Keep your focus up

Try not to feel disengaged in your job whilst you’re seeing your notice through. It’s not easy, especially when you’re winding everything down – but it’s hugely important that you stay on top of your workload whilst you hand over what needs to be handed over. This is because you don’t want to leave your current company in the lurch but also you don’t want to spend the last four weeks at work doing nothing. All you’ll do by doing this is bringing attention to yourself – and not in a good way. Another reason why you need to stay awake during your notice period is because if you start picking up bad habits now, you may accidentally take them into your new company and that’s not a good way to start things!

Expect odd reactions

Even if it was heavily predicted that you were leaving for new opportunities, it’s not uncommon to find that some people don’t react in the way you imagined them to. It’s not because they’re not happy for you, it’s because they’re thinking of what knock-on effect it’s going to have on them – and people don’t like change. If your departure is unexpected, then you can definitely expect a strange response from people. Not only do people dislike change, they can’t stand it when it comes out of the blue. If you have some colleagues who are unhappy in their roles and are looking to leave themselves, they may not act very happy to you leaving because once again it’s made them think about their own situation with your employer. Perhaps they’ve been looking to leave for a while and they haven’t been getting anywhere. The last thing they want to hear is that their colleague is leaving before they are. Even if you have colleagues who you get on well with who are genuinely happy for you – some of them may react badly because you’re abandoning them!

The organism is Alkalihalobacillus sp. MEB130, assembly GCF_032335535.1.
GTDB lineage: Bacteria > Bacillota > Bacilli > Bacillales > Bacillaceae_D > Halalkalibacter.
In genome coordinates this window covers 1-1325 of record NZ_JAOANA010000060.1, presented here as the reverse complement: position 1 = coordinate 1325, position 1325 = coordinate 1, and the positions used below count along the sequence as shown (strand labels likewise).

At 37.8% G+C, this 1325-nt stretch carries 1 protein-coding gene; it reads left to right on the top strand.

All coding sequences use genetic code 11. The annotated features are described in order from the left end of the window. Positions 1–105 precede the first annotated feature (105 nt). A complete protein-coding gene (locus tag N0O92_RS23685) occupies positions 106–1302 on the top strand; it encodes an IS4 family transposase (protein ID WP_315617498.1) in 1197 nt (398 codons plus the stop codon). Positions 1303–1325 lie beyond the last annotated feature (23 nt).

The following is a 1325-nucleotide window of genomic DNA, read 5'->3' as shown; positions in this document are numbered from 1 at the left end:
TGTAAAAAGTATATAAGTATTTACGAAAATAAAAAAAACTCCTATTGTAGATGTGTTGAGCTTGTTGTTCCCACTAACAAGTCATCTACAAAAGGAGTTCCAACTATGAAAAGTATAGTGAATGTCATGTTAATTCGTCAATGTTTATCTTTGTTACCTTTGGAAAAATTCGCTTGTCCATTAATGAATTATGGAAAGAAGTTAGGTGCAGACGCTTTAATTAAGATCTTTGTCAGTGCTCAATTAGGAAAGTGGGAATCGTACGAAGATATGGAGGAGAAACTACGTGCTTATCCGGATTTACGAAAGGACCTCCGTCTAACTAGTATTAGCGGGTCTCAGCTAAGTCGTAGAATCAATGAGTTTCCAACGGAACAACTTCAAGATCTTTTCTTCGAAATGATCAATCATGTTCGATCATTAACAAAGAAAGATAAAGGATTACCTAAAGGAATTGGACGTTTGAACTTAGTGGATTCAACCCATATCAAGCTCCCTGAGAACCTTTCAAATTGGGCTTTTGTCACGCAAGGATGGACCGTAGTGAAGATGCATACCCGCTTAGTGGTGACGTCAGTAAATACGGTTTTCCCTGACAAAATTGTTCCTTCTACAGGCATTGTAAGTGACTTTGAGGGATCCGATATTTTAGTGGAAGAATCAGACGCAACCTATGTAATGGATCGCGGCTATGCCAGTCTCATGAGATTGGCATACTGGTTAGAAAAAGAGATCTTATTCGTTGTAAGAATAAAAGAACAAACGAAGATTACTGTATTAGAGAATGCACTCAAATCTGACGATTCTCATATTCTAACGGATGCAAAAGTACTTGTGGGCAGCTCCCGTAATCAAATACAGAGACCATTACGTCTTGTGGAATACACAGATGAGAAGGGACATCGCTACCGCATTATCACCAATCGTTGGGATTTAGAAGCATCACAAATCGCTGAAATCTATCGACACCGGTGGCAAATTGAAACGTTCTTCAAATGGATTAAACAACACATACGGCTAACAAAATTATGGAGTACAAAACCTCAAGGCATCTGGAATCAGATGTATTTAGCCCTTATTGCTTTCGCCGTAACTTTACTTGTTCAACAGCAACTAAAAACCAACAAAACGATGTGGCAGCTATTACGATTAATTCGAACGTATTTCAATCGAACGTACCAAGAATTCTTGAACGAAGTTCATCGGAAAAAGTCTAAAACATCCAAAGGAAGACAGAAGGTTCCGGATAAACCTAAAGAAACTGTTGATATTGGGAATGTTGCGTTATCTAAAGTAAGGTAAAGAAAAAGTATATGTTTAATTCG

Don’t leave loose ends